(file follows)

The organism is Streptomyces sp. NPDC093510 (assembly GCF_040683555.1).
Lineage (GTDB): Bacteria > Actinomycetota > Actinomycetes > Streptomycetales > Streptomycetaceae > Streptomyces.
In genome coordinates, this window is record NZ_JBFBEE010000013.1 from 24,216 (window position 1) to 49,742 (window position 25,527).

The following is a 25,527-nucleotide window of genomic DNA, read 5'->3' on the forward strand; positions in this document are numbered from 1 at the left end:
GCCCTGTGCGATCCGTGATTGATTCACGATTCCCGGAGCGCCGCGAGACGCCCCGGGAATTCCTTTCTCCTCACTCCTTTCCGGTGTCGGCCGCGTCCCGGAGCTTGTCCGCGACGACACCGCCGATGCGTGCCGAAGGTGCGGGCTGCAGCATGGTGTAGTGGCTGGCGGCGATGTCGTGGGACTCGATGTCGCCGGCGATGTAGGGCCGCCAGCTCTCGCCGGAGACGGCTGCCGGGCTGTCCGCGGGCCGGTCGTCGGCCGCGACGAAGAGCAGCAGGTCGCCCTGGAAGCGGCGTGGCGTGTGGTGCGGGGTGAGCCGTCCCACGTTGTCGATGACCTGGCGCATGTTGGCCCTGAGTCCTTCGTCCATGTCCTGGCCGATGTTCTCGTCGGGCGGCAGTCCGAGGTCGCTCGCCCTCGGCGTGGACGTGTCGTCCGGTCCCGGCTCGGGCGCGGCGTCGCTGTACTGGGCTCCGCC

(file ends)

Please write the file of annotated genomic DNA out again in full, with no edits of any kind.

The organism is Streptomyces sp. NPDC093510 (assembly GCF_040683555.1).
Lineage (GTDB): Bacteria > Actinomycetota > Actinomycetes > Streptomycetales > Streptomycetaceae > Streptomyces.
In genome coordinates, this window is record NZ_JBFBEE010000013.1 from 24,216 (window position 1) to 49,742 (window position 25,527).

The following is a 25,527-nucleotide window of genomic DNA, read 5'->3' on the forward strand; positions in this document are numbered from 1 at the left end:
GCCCTGTGCGATCCGTGATTGATTCACGATTCCCGGAGCGCCGCGAGACGCCCCGGGAATTCCTTTCTCCTCACTCCTTTCCGGTGTCGGCCGCGTCCCGGAGCTTGTCCGCGACGACACCGCCGATGCGTGCCGAAGGTGCGGGCTGCAGCATGGTGTAGTGGCTGGCGGCGATGTCGTGGGACTCGATGTCGCCGGCGATGTAGGGCCGCCAGCTCTCGCCGGAGACGGCTGCCGGGCTGTCCGCGGGCCGGTCGTCGGCCGCGACGAAGAGCAGCAGGTCGCCCTGGAAGCGGCGTGGCGTGTGGTGCGGGGTGAGCCGTCCCACGTTGTCGATGACCTGGCGCATGTTGGCCCTGAGTCCTTCGTCCATGTCCTGGCCGATGTTCTCGTCGGGCGGCAGTCCGAGGTCGCTCGCCCTCGGCGTGGACGTGTCGTCCGGTCCCGGCTCGGGCGCGGCGTCGCTGTACTGGGCTCCGCC